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An American in Dante’s Inferno

by: E.C. Belli

Mary Jo Bang speaks with E.C. Belli about the process of carrying this epic journey over into our English.

As if to leave a voice echoing in the hallway of years, as if to say This is now, This is us, Mary Jo Bang presents a volume of Dante’s Inferno that has gnawed at and digested the elements of our present. The filth, the grime, the greed is ours. We recognize it: it bears the marks of our today.

We know what purists will say—and yet Mary Jo Bang has done the most American thing you can possibly do: she has shown up to the fancy dress party in jeans and a white t-shirt screaming, We are allowed here too! This is our space to fill also.

What we have to thank Bang for above all is her willingness to break the sacrosanctity of an epic that has been held, for all these years, at arm’s distance, sheepishly, faithfully, terrorizing for its blue blood.

With an introduction that leads the reader, step by step, through the circles of hell before she experiences, as Bang puts it, her “Mind and body caught midmotion in the unfathomable,” and a translator’s note pearled with insights on Bang’s meticulous process, this Inferno calls to the reading public with generosity, telling to creep out, for a minute, of the large print sorcery, the emotional pornography, and the dystopias, and bask in a sublime classic.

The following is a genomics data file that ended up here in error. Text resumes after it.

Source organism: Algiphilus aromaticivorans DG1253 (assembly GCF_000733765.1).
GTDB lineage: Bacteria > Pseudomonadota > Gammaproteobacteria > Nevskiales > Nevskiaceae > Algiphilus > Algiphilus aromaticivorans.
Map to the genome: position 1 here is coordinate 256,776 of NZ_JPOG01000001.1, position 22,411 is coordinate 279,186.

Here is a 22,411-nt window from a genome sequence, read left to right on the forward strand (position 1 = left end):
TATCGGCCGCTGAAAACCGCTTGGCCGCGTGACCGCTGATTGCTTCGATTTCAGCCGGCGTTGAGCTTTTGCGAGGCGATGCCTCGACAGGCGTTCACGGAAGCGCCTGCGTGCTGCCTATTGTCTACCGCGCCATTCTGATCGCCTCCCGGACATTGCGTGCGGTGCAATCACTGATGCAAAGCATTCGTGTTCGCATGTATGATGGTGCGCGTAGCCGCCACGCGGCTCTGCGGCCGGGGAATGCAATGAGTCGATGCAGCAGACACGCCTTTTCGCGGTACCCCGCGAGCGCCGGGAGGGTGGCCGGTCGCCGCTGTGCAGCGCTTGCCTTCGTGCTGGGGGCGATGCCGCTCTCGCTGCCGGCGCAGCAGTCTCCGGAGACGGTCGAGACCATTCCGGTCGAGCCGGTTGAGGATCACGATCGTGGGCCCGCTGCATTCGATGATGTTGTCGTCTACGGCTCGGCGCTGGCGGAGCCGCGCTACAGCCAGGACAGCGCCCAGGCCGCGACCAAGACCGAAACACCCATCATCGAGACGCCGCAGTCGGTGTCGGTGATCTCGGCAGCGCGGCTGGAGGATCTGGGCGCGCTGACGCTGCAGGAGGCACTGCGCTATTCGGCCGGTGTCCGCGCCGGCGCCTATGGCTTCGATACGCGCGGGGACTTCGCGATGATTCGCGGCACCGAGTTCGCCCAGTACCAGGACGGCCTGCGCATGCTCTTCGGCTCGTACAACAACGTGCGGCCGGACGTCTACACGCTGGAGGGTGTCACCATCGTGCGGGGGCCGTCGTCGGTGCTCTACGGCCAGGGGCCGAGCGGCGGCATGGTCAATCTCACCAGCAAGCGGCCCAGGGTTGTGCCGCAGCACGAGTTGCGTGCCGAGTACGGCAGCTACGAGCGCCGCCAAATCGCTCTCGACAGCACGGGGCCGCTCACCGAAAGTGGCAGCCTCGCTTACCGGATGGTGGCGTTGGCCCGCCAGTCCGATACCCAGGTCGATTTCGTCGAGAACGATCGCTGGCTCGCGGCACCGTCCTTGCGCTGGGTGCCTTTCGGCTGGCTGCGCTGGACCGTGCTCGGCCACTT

E.C. Belli: Different translators have different methods. How did you approach this text? How did you start? Basically, what were your steps?

Mary Jo Bang: I would begin translating each canto by reading William Warren Vernon’s two-volume Readings on the Inferno of Dante: Based upon the Commentary of Benvenuto da Imola and Other Authorities. That 1906 literal prose translation traces the commentary on the poem, line-by-line, all the way back to Benvenuto, a lecturer at the University of Bologna who was born shortly after Dante died and whose commentary on the Divine Comedy was one of the earliest. I would then read Charles S. Singleton’s prose translation done in 1970, and then John D. Sinclair’s from 1954, examining the small differences between the two. Then I’d often go back to the Vernon to see what choice he’d made at the same moment, and I would re-read the surrounding commentary.

I think what is gained in this new translation is this sense of contemporaneity. The cost of achieving that was that I had to sacrifice, here and there, a strict allegiance to the original.

At some point in the process, I’d begin my own translation and then eventually stop to compare my attempt to other translations, primarily (but not limited to) those done by: Robert Hollander and Jean Hollander, Mark Musa, Allen Mandelbaum, Michael Palma, and Ciaran Carson. If I still had any questions, I’d do a word-by-word dictionary translation for that tercet and the surrounding ones using the Sansoni Italian/English English/Italian dictionary. Sometimes I would do entire pages of word-by-word dictionary translation.